Vice Epistemology, QUASSIM CASSAM
Vice epistemology is the philosophical study of the nature, identity, and epistemological significance of intellectual vices. Such vices include gullibility, dogmatism, prejudice, closed-mindedness, and negligence. These are intellectual character vices, that is, intellectual vices that are also character traits. The author asks how the notion of an intellectual character vice should be understood, whether such vices exist, and how they might be epistemologically significant. The proposal is that intellectual character vices are intellectual character traits that impede effective and responsible inquiry. He argues that situationist critiques of virtue epistemology pose no significant threat to this proposal. Social psychologists' studies of belief in conspiracy theories suggest that it is sometimes appropriate to explain questionable beliefs by reference to intellectual character vices. Neither regulative nor analytic epistemology has any good reason to question the epistemological significance of such vices.
Charging Others with Epistemic Vice, IAN JAMES KIDD
This article offers an analysis of the structure of epistemic vice-charging, the critical practice of charging other persons with epistemic vice. Several desiderata for a robust vice-charge are offered, and two deep obstacles to the practice of epistemic vice-charging are then identified and discussed. The problem of responsibility is that few people enjoy conditions that are required for effective socialization as responsible epistemic agents. The problem of consensus is that the efficacy of a vice-charge is contingent upon a degree of consensus between critic and target that is unlikely or impossible where vice-charging is most likely to be provoked. A robust critical practice of vice-charging is possible in principle but very difficult in practice.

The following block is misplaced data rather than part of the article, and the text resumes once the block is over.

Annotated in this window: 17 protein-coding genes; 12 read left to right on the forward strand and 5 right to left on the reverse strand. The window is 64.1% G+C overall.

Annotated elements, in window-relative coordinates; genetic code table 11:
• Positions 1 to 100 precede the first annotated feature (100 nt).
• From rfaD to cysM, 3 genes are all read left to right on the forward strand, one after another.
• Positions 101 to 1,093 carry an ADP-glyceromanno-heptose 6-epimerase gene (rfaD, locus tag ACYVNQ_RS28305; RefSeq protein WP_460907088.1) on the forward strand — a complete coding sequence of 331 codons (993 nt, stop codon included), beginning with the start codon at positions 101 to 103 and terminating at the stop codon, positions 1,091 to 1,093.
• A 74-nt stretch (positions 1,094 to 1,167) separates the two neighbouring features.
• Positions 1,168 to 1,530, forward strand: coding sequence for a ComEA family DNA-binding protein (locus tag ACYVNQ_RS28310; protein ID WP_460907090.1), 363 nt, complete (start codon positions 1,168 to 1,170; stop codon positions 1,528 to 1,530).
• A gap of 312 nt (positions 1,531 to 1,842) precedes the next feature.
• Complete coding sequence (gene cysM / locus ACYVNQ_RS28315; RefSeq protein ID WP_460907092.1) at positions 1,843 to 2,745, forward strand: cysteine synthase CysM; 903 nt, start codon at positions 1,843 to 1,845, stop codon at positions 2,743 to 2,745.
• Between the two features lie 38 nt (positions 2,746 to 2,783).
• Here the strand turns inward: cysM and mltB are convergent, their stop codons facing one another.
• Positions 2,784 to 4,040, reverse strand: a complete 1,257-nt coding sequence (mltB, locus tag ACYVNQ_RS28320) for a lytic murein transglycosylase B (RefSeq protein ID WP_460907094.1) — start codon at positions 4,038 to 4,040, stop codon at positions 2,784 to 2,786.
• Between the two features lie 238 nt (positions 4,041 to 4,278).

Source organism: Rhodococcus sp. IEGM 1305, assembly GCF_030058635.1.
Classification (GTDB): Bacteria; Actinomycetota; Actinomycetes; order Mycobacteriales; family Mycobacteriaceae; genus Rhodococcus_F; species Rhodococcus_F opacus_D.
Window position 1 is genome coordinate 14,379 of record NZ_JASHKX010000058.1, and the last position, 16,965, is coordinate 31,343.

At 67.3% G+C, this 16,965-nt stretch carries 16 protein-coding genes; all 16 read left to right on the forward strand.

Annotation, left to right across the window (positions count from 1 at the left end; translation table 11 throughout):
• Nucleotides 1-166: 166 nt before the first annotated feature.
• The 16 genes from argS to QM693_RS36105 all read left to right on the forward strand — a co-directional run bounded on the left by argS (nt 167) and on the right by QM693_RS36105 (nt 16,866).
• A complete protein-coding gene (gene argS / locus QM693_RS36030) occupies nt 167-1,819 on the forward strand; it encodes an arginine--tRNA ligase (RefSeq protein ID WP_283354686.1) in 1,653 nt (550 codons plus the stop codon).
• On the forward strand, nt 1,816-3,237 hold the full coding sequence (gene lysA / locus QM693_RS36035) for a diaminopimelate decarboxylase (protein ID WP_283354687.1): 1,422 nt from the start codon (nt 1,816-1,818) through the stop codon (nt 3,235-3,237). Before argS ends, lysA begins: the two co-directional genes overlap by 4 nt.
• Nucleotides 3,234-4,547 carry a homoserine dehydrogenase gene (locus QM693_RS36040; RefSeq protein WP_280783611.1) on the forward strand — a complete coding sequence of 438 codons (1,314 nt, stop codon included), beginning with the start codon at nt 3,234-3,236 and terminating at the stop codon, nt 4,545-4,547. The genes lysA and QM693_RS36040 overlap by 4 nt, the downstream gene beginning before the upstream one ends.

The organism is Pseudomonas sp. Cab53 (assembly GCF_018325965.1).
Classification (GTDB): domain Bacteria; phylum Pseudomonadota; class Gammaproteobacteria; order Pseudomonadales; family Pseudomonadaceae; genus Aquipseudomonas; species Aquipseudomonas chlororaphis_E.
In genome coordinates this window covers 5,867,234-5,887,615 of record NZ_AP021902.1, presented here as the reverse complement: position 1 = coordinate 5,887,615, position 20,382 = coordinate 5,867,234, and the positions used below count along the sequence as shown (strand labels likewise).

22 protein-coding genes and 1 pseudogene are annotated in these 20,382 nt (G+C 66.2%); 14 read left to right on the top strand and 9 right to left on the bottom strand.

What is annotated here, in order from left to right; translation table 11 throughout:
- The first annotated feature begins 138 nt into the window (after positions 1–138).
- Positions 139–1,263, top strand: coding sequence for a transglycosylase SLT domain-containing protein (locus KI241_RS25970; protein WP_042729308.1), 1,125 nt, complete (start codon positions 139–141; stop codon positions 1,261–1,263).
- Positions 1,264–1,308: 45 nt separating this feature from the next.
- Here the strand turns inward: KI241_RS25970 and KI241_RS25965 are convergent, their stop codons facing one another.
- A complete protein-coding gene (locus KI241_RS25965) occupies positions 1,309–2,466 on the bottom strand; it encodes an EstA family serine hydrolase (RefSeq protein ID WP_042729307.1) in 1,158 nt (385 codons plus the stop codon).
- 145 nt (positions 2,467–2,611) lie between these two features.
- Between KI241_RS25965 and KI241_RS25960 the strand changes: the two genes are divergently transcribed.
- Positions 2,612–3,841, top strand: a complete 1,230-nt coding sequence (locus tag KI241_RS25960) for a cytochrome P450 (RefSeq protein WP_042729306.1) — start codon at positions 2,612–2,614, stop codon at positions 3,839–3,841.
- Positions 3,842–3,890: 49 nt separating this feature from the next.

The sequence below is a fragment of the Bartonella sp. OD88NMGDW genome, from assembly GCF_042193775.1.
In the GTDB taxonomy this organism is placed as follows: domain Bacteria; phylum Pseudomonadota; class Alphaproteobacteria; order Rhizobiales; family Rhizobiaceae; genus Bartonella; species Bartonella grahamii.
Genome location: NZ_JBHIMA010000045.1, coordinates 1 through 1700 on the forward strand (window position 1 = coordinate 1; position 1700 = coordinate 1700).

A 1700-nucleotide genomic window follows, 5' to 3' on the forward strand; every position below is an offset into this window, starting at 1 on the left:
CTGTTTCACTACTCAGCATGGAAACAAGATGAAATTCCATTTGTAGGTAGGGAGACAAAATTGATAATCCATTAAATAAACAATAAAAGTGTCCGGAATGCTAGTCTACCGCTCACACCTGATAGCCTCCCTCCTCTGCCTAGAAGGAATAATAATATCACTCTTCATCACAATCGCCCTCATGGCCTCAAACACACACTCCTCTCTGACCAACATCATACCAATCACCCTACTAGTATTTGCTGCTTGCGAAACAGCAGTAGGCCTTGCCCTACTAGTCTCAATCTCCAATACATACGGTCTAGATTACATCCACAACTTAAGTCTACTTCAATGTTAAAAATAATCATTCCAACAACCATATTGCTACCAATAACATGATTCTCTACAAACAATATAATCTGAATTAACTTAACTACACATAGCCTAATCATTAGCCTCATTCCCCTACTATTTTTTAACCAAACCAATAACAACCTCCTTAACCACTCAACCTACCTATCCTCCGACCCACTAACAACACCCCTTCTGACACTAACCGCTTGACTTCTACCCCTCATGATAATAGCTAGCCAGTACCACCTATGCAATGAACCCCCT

Character, Caricature, and Gossip, BRIAN ROBINSON
Gossip is rarely praised. There seems little that is virtuous about talking behind someone's back. Whether there is anything virtuous about gossip, however, depends on the kind of gossip. Some gossip is idle, but some evaluative gossip promulgates and enforces norms. When properly motivated, such gossip effects positive change in society and counts as gossiping well. The virtue of gossiping well even includes some kinds of false gossip, namely, the sort that exaggerates a preexisting trait, thereby creating a caricature of a person's character, in order to establish a moral exemplar or antiexemplar.
Virtue and Prejudice: Giving and Taking Reasons, NOELL BIRONDO
The most long-standing criticism of virtue ethics in its traditional, eudaimonistic variety centers on its apparently foundational appeal to nature in order to provide a source of normativity. This article argues that a failure to appreciate that both the giving and the taking of reasons in sustaining an ethical outlook can distort a proper understanding of the available options for this traditional version of virtue ethics. To insist only on giving reasons, without also taking (maybe even considering) the reasons provided by others, displays a sadly illiberal form of prejudice. This article finds and criticizes such a distortion in Jesse Prinzt's recent discussion of the normativity challenge to Aristotelian virtue ethics, thus highlighting a common tendency that people can helpfully move beyond.
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|Title Annotation:||PHILOSOPHICAL ABSTRACTS|
|Publication:||The Review of Metaphysics|
|Date:||Jun 1, 2016|